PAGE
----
Students come to college with varying degrees of knowledge and skills to make healthy sexual decisions. Sexuality Matters takes a sex‐positive and inclusive approach to comprehensive sexuality education.
- Foundations of Sexuality
- Positive Embodiment and Sexuality
- Communication and Relationships
- Sexual Health
- Reproductive Life Planning
- Sexual Misconduct and Advocacy
Introduces the concept and dimensions of sexuality. Prepares learners to know and acknowledge their influence and influences, recognize their values, and be comfortable with their sexuality. Affirms that identity exists on multiple spectrums and describes relevant terminology.
- The role of media, culture, societal norms, policy, school and organizations, faith, community, peers, and family on sexuality
- Sexuality education in the U.S.
- Social constructs of sex, gender, attraction, and orientation
Introduces sexual and reproductive anatomy terminology with a pleasure‐based approach using inclusive language. Explains embodiment and its relationship to sexuality. Discusses concepts and statistics related to sex, abstinence, desire, and attraction. Examines societal expectations of sexual activity and its impact on how individuals express their sexuality.
- Variations in bodies and the process of reproduction
- Strategies for increasing positive embodiment
- Common forms of solo and partnered sexual expression
- Sexual dysfunction and disorders
Explores the value in practicing effective communication related to sex, consent, pleasure, and boundaries. Discusses intimacy and relationships, promoting self‐reflection and communication. Equips learners to examine their own relationships and support their peers.
- Specific communication models and strategies, as well as active listening
- The importance of seeking professional support whenever relevant
- Characteristics of healthy, unhealthy, and abusive relationships
Outlines testing, treatment, and prevention of sexually transmitted infections (STIs) across the lifespan. Highlights the importance of communication related to STI status and includes a virtual tour of a sexual health clinic.
- Bacterial, viral, and parasitic STIs
- Condoms, dental dams, vaccinations, PrEP, and PEP
- Communicating safer sex boundaries
Introduces the concept of reproductive life planning and its benefits for all learners. Discusses concepts, facts and figures, and decisions related to pregnancy, parenting, adoption, and abortion from a public health and scientific background. Promotes learners’ reflection on their values.
- How contraception works to prevent pregnancy
- Contraceptive methods and common considerations
- Communicating contraceptive boundaries and reproductive life plans
- Prenatal, perinatal, and postnatal care and types of providers and settings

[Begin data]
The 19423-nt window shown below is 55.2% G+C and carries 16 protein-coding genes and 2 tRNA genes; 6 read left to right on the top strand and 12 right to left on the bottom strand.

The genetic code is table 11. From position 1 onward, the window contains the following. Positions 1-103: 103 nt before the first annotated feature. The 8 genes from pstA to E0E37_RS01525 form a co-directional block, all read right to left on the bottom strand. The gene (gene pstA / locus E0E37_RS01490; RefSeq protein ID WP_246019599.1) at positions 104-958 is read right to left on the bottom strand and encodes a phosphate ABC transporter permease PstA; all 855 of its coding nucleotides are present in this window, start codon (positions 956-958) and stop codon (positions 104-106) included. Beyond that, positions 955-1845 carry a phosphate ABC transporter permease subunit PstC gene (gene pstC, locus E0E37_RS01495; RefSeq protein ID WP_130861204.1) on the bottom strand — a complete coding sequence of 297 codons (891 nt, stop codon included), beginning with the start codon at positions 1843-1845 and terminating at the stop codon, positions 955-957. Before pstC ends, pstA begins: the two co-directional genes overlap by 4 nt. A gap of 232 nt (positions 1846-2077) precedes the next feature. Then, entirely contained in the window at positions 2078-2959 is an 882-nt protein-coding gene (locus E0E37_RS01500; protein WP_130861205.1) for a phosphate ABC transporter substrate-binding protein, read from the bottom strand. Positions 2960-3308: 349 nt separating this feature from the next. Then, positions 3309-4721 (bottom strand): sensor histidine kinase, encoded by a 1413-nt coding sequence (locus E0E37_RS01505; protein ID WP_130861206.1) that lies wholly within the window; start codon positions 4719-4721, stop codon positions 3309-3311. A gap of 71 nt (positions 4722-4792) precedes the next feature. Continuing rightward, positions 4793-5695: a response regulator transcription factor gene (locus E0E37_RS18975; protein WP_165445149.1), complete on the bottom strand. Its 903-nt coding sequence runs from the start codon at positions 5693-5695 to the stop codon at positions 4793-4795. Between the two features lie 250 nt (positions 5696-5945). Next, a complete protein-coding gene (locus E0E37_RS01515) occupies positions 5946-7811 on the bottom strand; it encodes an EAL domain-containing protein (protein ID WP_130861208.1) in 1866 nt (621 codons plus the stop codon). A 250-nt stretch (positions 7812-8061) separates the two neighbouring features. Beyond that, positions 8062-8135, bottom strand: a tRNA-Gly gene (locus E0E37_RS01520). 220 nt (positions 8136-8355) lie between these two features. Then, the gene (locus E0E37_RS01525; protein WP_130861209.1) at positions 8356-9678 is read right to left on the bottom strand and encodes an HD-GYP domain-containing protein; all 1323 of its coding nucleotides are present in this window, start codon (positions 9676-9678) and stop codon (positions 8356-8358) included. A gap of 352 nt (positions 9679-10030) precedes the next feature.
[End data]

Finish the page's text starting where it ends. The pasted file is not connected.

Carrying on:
Using a trauma‐informed approach, describes sexual assault, affirmative consent, harassment, and stalking. Discusses the choices and steps involved with intervening in problematic situations. Describes advocacy related to sexual health needs, beliefs, and boundaries. Describes and promotes allyship within and across identities and communities.
- The relationship between substances and sexual assault
- Prevention and support measures related to sexual assault
- Specific intervention strategies and possible outcomes
- Seeking and accessing health resources, practicing self‐care, and identifying and analyzing reliable sources of information
Comprehensive education that applies to all bodies and sexualities.
Good information in a judgment and influence-free atmosphere.
...This course helped me learn that emotional abuse does exist, and that it’s not okay.
I have gained a stronger desire to stand up for my own and others’ gender, sexual orientation, sexual expression, and sexual identity.
I have a deeper appreciation for STI testing and pregnancy prevention methods.
I have definitely become more open in talking about hard topics related to sex and intimacy and have better ways to present this information to partners as well.
I am much more likely to fully embrace my true self, not just in terms of sexuality. I have already begun working on taking off the mask and being myself, and I’m very happy with the results and enjoy the positive challenge.
Among Fall 2018 enrolled students in Sexuality Matters at the University of Minnesota Twin Cities who completed their course evaluation, 98% self‐reported increases in awareness of campus services/resources and others’ perspectives related to course topics. In addition, not only did they report increased confidence in applying the information and skills learned in the course, but also actual changes in their behaviors. The degree of change—somewhat, moderately, or very—slightly differed for each of these items.